Editor’s Note: further amendments to ASIC’s cancellation powers have been made. Please find the latest information on this topic in our recent blog article.
This week the Australian Government released draft legislation for public comment as a follow up to its response to the ASIC Enforcement Review Taskforce Report. The response was released by the Government in April 2018. The draft legislation, amongst other things, seeks to grant ASIC new powers in relation to the cancellation of AFSLs and ACLs.
The Exposure Draft Explanatory Materials (Explanatory Materials) explains that the ASIC Enforcement Review Taskforce (Taskforce) found many businesses were applying for AFSL and ACLs as a means to “warehouse or commoditise” licences, with no intention of ever commencing operations. Further, the Taskforce found that many applicants were seeking to obtain AFSLs and ACLs to then on sell the licence once obtained to business or individuals who would not necessarily have the requisite knowledge or experience to obtain their own licence in the first place.
The draft legislation allows for ASIC to cancel an AFSL or ACL where a business does not utilise the authorisations which it has been granted. Under the new powers, businesses must commence providing services utilising all authorisations granted by ASIC within six (6) months of receipt of its licence. Where the business does not commence providing services, ASIC will have the power to cancel the licence.
The Explanatory Materials indicate that activities in relation to the preparation of the provision of services will not be sufficient to satisfy the new requirements. It is expected that ASIC will provide further guidance on this at a later stage.
It is important to note that the Taskforce has also recommended that licensees be able to obtain an extension of time from ASIC in the relation to the six (6) month commencement period, should they be unable to comply. The granting of an extension will be at ASIC’s discretion and will only be available to licensees that are able to demonstrate “genuine reasons” for the lack of compliance.
Key Points from the Draft Legislation
The following items are also included in the draft legislation:
- Notifications regarding a change of control of licensees
Under the draft legislation, licensees will be required to notify ASIC within thirty (30) business days after an entity commences or ceases controlling a licensee (rather than the current ten (10) business day requirement of the licensee becoming aware of a change in control). Under the current notification regime licensees do not face penalties for failing to notify ASIC within the requisite timeframe. The draft legislation seeks to impose a penalty by way of a strict liability offence that carries 300 penalty units for body corporates.
- Suspension or cancellation of a licence where ASIC is no longer satisfied the fit and proper people test is being complied with
The draft legislation seeks to expand the scope of ASIC’s suspension and cancellation powers to cover the fit and proper people test in relation to both AFSL and ACL holders (Note: the fit and proper people test currently applies to ACL holders only, with AFSL holders required to comply with the good fame or character test). The expansion of powers will allow ASIC to ensure licensees, its controllers and officers are fit and proper to provide or control the financial or credit services as authorised by the licence on an ongoing basis (rather than just at the time an application for a licence is made). To allow ASIC to assess a licensee’s compliance with the fit and proper people test, ASIC will have the power to request relevant information from the licensee in relation to its controllers and officers.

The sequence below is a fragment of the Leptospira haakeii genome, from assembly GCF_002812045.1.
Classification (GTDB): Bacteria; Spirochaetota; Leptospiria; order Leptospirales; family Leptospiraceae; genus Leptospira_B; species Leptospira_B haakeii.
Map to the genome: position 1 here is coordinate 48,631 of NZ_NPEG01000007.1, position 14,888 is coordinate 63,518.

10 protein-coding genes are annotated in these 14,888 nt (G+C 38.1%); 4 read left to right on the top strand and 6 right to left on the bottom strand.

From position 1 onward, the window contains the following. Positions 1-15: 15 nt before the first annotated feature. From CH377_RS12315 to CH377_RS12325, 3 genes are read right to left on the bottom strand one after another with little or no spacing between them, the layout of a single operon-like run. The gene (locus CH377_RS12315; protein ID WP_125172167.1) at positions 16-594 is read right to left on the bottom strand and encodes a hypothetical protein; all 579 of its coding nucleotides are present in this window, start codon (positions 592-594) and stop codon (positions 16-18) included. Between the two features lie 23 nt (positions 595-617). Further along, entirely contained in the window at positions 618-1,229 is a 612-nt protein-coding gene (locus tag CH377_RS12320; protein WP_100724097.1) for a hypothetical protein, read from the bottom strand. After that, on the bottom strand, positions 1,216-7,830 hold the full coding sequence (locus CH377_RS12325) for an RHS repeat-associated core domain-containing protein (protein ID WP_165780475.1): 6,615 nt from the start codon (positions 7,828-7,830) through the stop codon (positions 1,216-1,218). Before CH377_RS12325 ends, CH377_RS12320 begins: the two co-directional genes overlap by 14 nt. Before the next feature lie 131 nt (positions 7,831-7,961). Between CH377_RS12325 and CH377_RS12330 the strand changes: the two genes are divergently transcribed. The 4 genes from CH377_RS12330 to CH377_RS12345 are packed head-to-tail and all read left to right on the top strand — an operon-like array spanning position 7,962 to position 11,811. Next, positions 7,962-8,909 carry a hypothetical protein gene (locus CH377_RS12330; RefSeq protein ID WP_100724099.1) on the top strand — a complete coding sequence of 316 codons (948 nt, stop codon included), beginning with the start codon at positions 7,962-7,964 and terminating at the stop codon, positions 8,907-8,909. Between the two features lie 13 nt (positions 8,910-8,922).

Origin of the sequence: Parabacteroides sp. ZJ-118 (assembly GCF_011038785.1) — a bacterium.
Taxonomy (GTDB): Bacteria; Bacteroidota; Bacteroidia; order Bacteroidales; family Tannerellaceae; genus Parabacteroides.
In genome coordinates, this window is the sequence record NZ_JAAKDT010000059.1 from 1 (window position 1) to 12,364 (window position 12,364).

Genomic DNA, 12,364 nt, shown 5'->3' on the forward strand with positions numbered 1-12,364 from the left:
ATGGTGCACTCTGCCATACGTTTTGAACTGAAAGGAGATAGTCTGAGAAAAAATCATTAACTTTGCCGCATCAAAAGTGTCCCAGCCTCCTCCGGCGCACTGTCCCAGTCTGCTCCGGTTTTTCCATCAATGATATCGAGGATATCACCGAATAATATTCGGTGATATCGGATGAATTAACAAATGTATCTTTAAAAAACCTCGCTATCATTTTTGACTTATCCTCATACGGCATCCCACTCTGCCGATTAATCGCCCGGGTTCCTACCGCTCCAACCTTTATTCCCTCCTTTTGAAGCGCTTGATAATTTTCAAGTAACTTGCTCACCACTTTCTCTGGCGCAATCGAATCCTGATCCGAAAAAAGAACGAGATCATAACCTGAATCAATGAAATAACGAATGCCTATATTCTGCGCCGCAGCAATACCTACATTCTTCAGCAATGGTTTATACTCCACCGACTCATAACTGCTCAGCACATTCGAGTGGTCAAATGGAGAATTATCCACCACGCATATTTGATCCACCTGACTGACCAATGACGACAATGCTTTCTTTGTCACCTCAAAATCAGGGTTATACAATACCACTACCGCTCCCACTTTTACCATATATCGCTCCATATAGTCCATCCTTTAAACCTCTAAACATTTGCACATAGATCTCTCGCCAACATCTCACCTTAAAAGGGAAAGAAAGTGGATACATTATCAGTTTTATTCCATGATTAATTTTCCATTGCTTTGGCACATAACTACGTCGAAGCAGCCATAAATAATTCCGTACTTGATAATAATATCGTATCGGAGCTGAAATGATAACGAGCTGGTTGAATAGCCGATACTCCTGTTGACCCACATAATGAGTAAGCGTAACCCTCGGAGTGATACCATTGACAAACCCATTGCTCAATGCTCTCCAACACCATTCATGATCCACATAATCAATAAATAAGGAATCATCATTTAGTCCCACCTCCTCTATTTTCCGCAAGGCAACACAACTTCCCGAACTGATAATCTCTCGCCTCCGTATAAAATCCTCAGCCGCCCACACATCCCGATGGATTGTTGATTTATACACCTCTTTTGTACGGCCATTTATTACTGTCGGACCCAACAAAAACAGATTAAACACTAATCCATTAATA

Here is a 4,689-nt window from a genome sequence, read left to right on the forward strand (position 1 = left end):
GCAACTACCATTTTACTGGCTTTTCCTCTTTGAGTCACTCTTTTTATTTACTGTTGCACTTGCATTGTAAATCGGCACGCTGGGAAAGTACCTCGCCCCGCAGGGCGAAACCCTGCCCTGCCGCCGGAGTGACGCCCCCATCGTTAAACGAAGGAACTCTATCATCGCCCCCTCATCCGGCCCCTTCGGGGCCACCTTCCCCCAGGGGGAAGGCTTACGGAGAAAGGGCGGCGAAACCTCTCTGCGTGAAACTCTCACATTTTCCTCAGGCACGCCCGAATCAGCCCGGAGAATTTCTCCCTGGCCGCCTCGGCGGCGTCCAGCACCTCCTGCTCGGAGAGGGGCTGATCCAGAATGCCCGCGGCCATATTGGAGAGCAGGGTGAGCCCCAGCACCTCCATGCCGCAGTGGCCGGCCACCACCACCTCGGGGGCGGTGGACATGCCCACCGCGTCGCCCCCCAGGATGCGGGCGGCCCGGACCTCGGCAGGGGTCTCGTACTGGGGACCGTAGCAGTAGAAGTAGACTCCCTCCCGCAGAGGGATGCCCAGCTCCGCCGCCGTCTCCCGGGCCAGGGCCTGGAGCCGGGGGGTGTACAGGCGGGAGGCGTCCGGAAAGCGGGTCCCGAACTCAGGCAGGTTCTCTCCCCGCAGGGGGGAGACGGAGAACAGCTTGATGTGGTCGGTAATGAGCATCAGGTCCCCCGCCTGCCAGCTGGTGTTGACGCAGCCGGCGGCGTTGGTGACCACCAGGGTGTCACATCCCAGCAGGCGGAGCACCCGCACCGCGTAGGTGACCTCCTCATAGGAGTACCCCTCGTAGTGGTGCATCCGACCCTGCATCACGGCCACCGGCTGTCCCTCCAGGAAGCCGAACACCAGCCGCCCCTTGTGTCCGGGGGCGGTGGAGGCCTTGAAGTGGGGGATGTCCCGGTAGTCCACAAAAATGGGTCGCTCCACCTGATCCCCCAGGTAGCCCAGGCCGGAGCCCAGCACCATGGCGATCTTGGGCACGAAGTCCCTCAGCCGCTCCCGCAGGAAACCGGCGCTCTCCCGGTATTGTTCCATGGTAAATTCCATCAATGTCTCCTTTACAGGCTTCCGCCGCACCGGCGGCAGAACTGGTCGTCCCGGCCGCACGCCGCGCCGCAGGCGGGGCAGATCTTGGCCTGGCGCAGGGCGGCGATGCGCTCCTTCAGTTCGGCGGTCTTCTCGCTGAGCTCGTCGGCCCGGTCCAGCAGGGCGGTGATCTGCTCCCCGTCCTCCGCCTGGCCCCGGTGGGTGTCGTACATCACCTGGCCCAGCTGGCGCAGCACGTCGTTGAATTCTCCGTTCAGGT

- Fit and proper people test – variation applications
The draft legislation will impose the fit and proper people test on all applicants applying to ASIC for a variation of their licence regardless of whether they are a financial services or credit provider. When assessing a licence variation application, ASIC must have no reason to believe the licensee and the controllers are not fit and proper. To allow ASIC to assess a licensee’s compliance with the fit and proper people test, ASIC will have the power to request information from controllers. ASIC will also seek to confirm that the licensee has not made any material changes to information provided by the licensee prior to the variation application being granted. ASIC will also have the power to refuse a variation application where requested information is not provided by a licensee.
When undertaking its review, the Taskforce found that there was widespread uncertainty regarding the obligations of when a licensee must commence providing financial or credit services under its licence once granted by ASIC. The Taskforce found that this uncertainty was being capitalised on by players within the financial services and credit industries by applying for licences which remained dormant. The new powers seek to eradicate such behaviour to ensure that licences granted by ASIC will be used for the purposes which they are intended.
The current AFSL regime allows ASIC to suspend or cancel a licence if the licensee ceases carrying on a financial services business. Importantly, ASIC does not currently have the power to suspend or cancel a licence if the licensee never commences its financial services business or does not provide financial services in relation to all products or services for which it is authorised.
The current ACL regime allows ASIC to suspend or cancel a licence if the licensee does not engage or ceases to engage in credit activities. The proposed powers will align the financial services and credit licensing regimes. If you would like to speak to us about how the proposed legislation could affect your licence application, please contact us.